Episode 07 - Tucker Max: On Authorship, Credibility, Marketing, Authenticity, and Hilarity
Tucker Max has gone from Bestselling author and king of the single-life to father, husband, and CEO of highly successful start-up Scribe Media. This episode of 16 Ways from Sunday details that transition and highlights how financial advisors should think differently about credibility and positioning. The Scribe Media process is discussed in detail as Tucker shares his story about how a personal challenge suddenly landed him with a new-found career and company.
Show Notes & References
Tucker Max is the co-founder of Scribe Media, a company that's created a new way to turn ideas into books.
He has written four New York Times Best Sellers, which have sold over 4.5 million copies worldwide. He's credited with being the originator of the literary genre, “fratire,” and is only the third writer (after Malcolm Gladwell and Michael Lewis) to ever have three books on the New York Times Nonfiction Best Seller List at one time. He was nominated to the Time Magazine 100 Most Influential List in 2009.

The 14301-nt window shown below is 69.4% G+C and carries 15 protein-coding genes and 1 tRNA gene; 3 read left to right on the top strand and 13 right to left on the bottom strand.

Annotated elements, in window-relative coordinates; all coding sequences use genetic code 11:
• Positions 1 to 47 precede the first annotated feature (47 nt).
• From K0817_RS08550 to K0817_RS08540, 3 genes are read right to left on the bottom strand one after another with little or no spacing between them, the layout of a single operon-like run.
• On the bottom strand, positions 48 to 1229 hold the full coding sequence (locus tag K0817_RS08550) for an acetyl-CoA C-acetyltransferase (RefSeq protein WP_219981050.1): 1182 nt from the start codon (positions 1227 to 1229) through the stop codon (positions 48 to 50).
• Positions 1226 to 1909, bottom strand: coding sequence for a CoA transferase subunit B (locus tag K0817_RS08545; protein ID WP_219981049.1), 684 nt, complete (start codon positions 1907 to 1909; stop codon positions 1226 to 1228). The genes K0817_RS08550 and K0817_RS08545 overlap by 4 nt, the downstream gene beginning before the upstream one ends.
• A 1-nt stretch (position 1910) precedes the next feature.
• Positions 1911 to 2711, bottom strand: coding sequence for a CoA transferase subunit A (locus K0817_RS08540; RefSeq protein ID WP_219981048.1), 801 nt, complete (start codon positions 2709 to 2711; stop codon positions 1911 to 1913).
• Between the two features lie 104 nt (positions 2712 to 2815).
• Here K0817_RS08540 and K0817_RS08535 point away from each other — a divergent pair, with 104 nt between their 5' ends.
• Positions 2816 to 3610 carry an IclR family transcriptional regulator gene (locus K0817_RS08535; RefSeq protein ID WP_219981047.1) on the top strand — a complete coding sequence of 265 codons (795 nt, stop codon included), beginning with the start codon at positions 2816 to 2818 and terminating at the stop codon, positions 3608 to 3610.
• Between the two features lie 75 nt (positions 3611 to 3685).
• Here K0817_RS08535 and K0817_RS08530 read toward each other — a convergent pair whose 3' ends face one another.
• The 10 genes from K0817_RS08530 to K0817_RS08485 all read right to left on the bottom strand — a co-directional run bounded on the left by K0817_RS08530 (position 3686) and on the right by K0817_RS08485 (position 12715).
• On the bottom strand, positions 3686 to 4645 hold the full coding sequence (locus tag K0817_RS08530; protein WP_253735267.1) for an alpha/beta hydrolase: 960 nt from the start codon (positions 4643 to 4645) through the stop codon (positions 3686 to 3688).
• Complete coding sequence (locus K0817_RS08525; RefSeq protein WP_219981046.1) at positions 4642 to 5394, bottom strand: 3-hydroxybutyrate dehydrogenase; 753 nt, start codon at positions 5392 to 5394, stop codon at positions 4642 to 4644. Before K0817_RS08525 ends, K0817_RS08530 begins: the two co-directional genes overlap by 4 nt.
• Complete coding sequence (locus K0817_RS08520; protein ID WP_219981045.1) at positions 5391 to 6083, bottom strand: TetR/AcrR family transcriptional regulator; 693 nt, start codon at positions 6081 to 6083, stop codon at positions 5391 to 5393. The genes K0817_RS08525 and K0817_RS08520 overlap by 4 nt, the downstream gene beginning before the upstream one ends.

He received his BA from the University of Chicago in 1998, and his JD from Duke Law School in 2001. He currently lives in Austin, Texas, with his wife and children.
Materials Referenced During Podcast:
How Tucker Max turned his emails to buddies into his first NY Times Bestseller
The ultimate public shift in identity - from party guy to professional, and what financial advisors can learn from it
How Tucker Max met his wife: a true lesson in marketing
The story of Book in a Box (now Scribe Media)
Why you don't want a ghost written book - and what Scribe Media truly does for its clients.
Why financial advisors and other professionals don't write books
What financial advisors need to know about book writing (how to determine what goes into it).
Creating the right culture within the workplace
How advisors should think about promoting their book
How Tucker Max chose his financial advisor (and what you can learn about it)
The critical technology Tucker uses to make himself and his team more efficient